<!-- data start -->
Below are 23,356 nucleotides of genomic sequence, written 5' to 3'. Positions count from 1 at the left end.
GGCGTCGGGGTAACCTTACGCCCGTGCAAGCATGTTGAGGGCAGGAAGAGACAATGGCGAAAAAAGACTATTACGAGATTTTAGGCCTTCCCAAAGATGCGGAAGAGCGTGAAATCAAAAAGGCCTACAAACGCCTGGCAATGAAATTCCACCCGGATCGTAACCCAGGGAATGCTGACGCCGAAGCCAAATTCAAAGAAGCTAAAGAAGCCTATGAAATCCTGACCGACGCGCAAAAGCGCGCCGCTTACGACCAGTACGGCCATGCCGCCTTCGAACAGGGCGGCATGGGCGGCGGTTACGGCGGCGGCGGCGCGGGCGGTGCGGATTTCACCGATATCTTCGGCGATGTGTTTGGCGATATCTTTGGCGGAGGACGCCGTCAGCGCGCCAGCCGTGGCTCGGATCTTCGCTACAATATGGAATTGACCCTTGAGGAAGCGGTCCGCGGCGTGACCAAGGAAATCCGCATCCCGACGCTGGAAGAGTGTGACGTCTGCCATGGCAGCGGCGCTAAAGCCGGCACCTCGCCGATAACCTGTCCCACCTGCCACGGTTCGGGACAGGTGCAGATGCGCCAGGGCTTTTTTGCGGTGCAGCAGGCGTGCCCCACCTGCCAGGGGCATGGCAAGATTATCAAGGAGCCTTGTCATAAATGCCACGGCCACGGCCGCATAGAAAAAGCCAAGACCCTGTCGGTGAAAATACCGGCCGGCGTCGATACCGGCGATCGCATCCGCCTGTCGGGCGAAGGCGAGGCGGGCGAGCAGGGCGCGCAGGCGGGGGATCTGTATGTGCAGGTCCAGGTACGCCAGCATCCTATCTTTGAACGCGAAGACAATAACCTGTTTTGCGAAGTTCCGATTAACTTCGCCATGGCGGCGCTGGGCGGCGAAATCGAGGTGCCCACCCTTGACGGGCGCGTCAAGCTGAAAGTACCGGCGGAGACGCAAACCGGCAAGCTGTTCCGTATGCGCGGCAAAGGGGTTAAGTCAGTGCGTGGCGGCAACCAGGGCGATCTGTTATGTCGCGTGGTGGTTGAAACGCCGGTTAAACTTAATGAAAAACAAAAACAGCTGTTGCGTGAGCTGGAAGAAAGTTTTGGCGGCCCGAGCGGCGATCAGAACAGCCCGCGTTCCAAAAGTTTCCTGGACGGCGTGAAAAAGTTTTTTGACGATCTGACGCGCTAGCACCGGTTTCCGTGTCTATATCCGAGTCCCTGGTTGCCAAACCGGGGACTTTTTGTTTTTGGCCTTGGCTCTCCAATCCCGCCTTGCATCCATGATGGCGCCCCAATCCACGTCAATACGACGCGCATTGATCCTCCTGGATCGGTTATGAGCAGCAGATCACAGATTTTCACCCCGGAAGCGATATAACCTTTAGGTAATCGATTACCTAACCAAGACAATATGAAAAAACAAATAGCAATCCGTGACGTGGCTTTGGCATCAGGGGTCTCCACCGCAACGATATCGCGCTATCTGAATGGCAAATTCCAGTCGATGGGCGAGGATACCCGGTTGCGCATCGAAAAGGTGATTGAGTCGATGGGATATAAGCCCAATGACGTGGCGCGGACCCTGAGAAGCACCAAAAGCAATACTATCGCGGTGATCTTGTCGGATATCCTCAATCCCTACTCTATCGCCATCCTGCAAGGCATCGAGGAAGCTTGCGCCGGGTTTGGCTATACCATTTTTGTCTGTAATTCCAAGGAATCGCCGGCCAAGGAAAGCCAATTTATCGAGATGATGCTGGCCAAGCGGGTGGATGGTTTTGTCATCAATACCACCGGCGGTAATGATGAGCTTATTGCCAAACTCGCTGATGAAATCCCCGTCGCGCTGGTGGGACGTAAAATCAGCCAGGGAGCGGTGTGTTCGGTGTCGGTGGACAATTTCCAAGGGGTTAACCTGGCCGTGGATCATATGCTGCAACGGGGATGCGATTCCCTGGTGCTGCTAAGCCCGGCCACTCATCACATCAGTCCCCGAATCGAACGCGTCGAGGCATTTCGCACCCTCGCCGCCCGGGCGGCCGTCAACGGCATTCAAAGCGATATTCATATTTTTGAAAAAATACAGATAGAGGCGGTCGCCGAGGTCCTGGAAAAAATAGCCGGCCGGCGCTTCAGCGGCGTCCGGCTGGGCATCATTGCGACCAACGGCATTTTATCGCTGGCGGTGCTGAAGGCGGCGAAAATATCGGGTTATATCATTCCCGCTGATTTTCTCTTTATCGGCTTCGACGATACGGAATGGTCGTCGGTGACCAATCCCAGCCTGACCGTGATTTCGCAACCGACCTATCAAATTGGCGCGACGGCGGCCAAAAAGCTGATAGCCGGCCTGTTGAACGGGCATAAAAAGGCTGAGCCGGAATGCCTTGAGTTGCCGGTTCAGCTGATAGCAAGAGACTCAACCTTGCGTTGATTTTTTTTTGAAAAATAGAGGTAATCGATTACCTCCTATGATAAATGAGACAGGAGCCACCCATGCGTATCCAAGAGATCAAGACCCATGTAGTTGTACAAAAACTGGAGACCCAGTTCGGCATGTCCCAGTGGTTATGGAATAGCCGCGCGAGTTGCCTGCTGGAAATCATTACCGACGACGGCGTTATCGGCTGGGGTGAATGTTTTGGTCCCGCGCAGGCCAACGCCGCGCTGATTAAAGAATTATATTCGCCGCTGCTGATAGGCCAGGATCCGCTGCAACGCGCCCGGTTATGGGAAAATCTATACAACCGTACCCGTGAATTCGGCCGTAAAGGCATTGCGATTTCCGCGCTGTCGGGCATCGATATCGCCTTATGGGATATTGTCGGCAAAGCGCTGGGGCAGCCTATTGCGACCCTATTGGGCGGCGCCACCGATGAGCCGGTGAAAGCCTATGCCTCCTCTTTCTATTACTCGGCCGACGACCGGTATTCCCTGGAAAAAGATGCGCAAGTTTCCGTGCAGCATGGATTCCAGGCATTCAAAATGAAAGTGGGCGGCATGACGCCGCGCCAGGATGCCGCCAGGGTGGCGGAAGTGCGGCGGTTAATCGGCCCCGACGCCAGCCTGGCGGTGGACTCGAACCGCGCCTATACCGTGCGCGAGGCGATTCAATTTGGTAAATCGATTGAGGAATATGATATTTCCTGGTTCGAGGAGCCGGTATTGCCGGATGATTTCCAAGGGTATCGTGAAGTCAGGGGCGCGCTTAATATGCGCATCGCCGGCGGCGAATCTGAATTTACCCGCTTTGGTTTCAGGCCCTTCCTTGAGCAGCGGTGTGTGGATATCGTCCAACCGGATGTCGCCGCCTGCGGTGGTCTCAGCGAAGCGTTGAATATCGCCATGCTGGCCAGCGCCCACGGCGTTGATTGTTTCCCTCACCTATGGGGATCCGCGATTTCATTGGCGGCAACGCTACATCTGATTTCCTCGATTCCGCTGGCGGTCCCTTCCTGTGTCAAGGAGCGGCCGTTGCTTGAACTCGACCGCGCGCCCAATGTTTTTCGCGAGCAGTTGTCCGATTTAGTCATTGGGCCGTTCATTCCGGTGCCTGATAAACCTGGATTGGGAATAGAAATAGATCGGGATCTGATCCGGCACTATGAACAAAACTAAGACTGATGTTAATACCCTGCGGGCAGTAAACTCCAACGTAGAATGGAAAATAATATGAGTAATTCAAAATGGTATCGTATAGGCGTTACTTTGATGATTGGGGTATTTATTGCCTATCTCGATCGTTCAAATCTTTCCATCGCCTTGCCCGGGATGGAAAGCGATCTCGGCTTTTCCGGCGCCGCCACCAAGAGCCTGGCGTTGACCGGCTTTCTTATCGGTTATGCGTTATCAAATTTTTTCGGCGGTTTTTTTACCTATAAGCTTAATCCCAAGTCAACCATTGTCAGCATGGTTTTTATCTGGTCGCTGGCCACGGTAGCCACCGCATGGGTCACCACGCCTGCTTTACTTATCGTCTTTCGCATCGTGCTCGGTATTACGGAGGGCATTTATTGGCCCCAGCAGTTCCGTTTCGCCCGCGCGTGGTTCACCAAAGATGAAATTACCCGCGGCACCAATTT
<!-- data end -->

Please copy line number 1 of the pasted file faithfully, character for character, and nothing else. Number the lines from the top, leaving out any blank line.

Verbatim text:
Below are 23,356 nucleotides of genomic sequence, written 5' to 3'. Positions count from 1 at the left end.